Unraveling the secret to attention, one brain cell at a time: Brielle Ferguson, PhD

Brielle Ferguson, PhD
Brielle Ferguson wants to understand what cells in the brain control attention in disorders with cognitive impairments. (Photo: Michael Goderre, Boston Children's Hospital)

In college, Dr. Brielle Ferguson was initially drawn to psychology. Witnessing the impact of schizophrenia on a family member, she was surprised how little was known about the condition. She majored in cognitive science, but she wanted to go deeper and understand what happens in the brain. Taking a required course in neuroscience, she thought, “this is the coolest thing I’ve ever seen.”

Today, Dr. Ferguson’s research is still informed by her personal interest in psychology. A neuroscientist on the Forbes 30 under 30 list, she recently opened her own lab at Boston Children’s Hospital. She wants to open a path to better treatments for psychiatric disorders, especially those like schizophrenia that cause cognitive dysfunction. “We’re not great at treating cognitive deficits currently,” she says.

Understanding attention through inhibition

“Attention is one of the fundamental building blocks of many of our more complex behaviors,” she explains. “There is so much we still don’t know.”

Attention cuts across many neurodevelopmental, neurological, and psychiatric disorders, including attention-deficit/hyperactivity disorder (ADHD), autism spectrum disorder, epilepsy, and schizophrenia. Dr. Ferguson hopes her research will aid in developing therapies to improve attention and overall functioning in people with these disorders.

The brain controls what we do, think, and feel through a complex network of cells. Dr. Ferguson, affiliated with both the Genetics and Neurology departments at Boston Children’s, intends to unravel these workings one cell type at a time. Her focus is on how neurons control basic elements of cognition, starting with attention.

“In disorders like epilepsy, cognitive symptoms understandably don’t get as much focus, because the seizures can be so debilitating,” she explains. “But for people who are lucky enough to respond well to anti-seizure medications, attention and other cognitive symptoms are often the largest predictor of their functional outcome.”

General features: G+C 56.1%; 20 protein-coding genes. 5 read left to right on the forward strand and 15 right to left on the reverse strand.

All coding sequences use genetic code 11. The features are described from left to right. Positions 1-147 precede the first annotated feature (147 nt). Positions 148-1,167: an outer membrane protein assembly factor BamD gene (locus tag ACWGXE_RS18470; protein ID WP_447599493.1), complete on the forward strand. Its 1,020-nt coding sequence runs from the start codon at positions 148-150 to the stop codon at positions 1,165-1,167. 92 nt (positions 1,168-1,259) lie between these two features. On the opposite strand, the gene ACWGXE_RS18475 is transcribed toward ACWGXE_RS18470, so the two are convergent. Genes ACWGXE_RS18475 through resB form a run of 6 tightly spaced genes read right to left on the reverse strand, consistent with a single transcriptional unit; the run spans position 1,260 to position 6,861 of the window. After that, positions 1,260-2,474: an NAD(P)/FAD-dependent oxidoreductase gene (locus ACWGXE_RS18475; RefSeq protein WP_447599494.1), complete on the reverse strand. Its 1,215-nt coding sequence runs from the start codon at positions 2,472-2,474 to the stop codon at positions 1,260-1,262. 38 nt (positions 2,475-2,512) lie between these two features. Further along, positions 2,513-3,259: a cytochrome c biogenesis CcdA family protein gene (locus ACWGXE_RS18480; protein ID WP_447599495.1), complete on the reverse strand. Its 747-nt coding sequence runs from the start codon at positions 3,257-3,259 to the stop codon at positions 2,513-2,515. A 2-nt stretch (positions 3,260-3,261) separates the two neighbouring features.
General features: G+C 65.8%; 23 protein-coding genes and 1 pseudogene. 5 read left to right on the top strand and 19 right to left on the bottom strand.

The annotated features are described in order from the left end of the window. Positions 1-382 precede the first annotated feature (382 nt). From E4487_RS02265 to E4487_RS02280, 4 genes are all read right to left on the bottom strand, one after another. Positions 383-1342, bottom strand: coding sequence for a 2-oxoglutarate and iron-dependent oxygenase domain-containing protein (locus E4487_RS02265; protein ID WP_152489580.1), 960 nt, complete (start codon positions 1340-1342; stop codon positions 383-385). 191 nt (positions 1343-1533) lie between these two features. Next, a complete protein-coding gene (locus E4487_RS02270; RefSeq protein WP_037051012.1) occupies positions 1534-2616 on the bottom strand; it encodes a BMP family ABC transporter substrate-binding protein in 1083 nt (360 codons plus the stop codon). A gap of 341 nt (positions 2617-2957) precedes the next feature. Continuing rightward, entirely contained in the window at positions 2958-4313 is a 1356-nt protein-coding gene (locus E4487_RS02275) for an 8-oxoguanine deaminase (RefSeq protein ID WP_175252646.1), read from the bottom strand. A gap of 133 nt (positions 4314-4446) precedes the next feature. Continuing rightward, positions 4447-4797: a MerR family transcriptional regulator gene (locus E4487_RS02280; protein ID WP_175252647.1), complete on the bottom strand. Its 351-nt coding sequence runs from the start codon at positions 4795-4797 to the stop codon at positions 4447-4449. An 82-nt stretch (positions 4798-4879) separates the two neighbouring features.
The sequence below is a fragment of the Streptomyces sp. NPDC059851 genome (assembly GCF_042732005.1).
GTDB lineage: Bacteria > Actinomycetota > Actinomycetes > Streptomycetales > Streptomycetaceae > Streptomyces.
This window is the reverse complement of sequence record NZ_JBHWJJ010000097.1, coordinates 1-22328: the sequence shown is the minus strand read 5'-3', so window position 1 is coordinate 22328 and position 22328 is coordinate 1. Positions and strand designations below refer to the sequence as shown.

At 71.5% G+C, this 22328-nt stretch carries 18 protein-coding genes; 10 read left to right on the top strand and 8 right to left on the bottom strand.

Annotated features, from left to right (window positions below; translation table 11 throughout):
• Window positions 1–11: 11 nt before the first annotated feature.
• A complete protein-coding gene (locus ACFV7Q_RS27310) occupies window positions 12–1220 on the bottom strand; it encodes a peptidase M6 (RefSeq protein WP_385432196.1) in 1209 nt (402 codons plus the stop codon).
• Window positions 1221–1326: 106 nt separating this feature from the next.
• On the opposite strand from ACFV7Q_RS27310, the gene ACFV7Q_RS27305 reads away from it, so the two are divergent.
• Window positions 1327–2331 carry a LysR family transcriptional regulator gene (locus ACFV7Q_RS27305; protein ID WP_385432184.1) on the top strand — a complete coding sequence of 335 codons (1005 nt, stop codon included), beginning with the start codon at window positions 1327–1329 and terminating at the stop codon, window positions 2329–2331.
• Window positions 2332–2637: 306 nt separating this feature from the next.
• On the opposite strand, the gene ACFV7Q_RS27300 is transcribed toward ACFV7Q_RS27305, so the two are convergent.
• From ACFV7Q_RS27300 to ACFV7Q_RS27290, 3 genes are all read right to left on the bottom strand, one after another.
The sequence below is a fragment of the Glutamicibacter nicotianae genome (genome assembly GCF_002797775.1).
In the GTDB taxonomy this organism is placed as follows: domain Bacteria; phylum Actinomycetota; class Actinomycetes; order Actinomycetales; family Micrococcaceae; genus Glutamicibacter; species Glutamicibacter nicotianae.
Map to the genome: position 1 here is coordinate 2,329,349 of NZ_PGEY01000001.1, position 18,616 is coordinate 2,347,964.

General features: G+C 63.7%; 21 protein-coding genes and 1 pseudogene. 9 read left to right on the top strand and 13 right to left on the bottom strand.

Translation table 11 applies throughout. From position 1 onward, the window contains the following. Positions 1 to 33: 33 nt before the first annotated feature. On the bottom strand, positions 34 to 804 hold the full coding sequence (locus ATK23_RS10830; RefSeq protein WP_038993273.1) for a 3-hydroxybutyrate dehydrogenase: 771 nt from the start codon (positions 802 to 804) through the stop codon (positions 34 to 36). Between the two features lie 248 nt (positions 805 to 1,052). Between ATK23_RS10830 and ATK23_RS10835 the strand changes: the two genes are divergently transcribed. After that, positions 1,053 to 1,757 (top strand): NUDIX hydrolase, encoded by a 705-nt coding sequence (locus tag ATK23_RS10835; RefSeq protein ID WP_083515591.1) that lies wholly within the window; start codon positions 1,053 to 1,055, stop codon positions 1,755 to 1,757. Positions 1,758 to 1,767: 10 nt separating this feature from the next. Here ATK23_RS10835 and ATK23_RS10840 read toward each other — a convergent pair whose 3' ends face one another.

She thinks the answer to understanding attention might lie in inhibitory neurons, which block other brain cells from communicating, and in how chemicals in the brain interact with these neurons. Dysfunction in inhibitory neurons is often the cause of seizures in people with epilepsy, causing cells to send too many signals too quickly and the brain to become overloaded.

Dr. Ferguson thinks that studying inhibitory neurons may help explain why many people with epilepsy also have autism. Perhaps the way brains are mis-wired for attention is similar in the two conditions. “We’re just starting to understand overlapping circuits in epilepsy and autism,” she says. “Inhibitory neurons are a convergence point.”

Mapping attention in the brain

In the lab, Dr. Ferguson focuses on the prefrontal cortex, a part of the brain important for attention. “I’m mapping cell types and circuits in the brain that support attention and trying to identify signatures of attention or inattention,” she says.

Her models also enable her to identify common chemicals or cell types involved in attention across different cognitive disorders. That way, she can work to develop therapies to address attention issues, regardless of a person’s specific diagnosis.

In addition to her laboratory research, Dr. Ferguson is partnering with physicians at Boston Children’s to study children with electroencephalograms (EEGs) to see how their brain electrical activity changes depending on whether they pay attention. She hopes combining these observations with her models of brain cells and circuits will accelerate the discovery of new interventions.

Supporting Black neuroscientists

Someday, Dr. Ferguson hopes to go back to studying schizophrenia. Meanwhile, outside the lab, she pursues another passion: increasing the visibility of Black neuroscientists. In 2020, in the wake of the murders of Ahmaud Arbery, Breonna Taylor, and George Floyd, she helped found Black in Neuro, an organization committed to diversifying neuroscience, supporting Black scholars, and building community.

Now, she directs programming for the nonprofit, and last fall, helped host the largest in-person meetup of Black in Neuro members — about 200 people — at the Society for Neuroscience conference.

“Over the last few years, working with Black In Neuro has brought me so much joy,” she says. “I can’t wait to see what we do next.”

Read more profiles of Boston Children’s researchers.

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